Since moving to D.C. last year, I guess it’s not surprising that my interest in politically-themed material has grown a little bit. This novel, written by American author Jenn Marie Thorne, combines both politics and teenagers.

After the death of her mother, seventeen-year-old Kate Quinn moved to South Carolina to live with her relatives and start at a new school. A year later, while finishing her junior year, she discovers that her father is a popular senator from Massachusetts, who is also running for president. Soon thrust into the spotlight, she finds herself becoming acquainted with the senator’s wife and younger half siblings and caught up in the whirlwind of a political campaign.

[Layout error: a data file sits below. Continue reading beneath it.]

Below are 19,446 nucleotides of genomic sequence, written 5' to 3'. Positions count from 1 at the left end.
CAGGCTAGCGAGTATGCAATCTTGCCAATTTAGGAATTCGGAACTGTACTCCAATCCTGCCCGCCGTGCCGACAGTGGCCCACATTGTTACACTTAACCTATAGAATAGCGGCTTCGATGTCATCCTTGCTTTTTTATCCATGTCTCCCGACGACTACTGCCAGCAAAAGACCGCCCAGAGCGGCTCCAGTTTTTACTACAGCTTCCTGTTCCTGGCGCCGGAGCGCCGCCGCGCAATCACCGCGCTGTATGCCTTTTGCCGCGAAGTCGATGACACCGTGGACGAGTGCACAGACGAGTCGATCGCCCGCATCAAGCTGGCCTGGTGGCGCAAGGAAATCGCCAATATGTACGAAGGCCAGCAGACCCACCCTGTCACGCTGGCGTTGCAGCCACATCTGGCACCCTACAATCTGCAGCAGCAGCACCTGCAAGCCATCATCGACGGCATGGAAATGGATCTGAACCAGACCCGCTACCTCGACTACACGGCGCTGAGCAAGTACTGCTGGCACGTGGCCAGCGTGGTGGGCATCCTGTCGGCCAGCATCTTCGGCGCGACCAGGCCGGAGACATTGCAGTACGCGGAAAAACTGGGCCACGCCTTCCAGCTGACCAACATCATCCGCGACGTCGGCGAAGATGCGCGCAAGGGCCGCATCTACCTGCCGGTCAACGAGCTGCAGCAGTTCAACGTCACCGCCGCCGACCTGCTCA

What made this novel more unique is the perspective it’s told from. There are other politically-oriented young adult novels, such as Meg Cabot’s All-American Girl, but this one is different. It’s told in first person narrative from a girl who is literally new to the whole political scene because of her relation to somebody in it. What I liked about Kate’s narrative is describing all the experiences she has while travelling all the country during the campaign. It made the story more realistic and made me realize just how much work goes into putting together a presidential bid. That and how so much work can affect a family life on a personal life.

Overall, I enjoyed the story, and even though the ending seemed a little predictable, I appreciate Thorne putting a spin on an otherwise popular theme. When you think about it, politics has to be one of the most popular themes for television shows and books. Behind law enforcement, that is.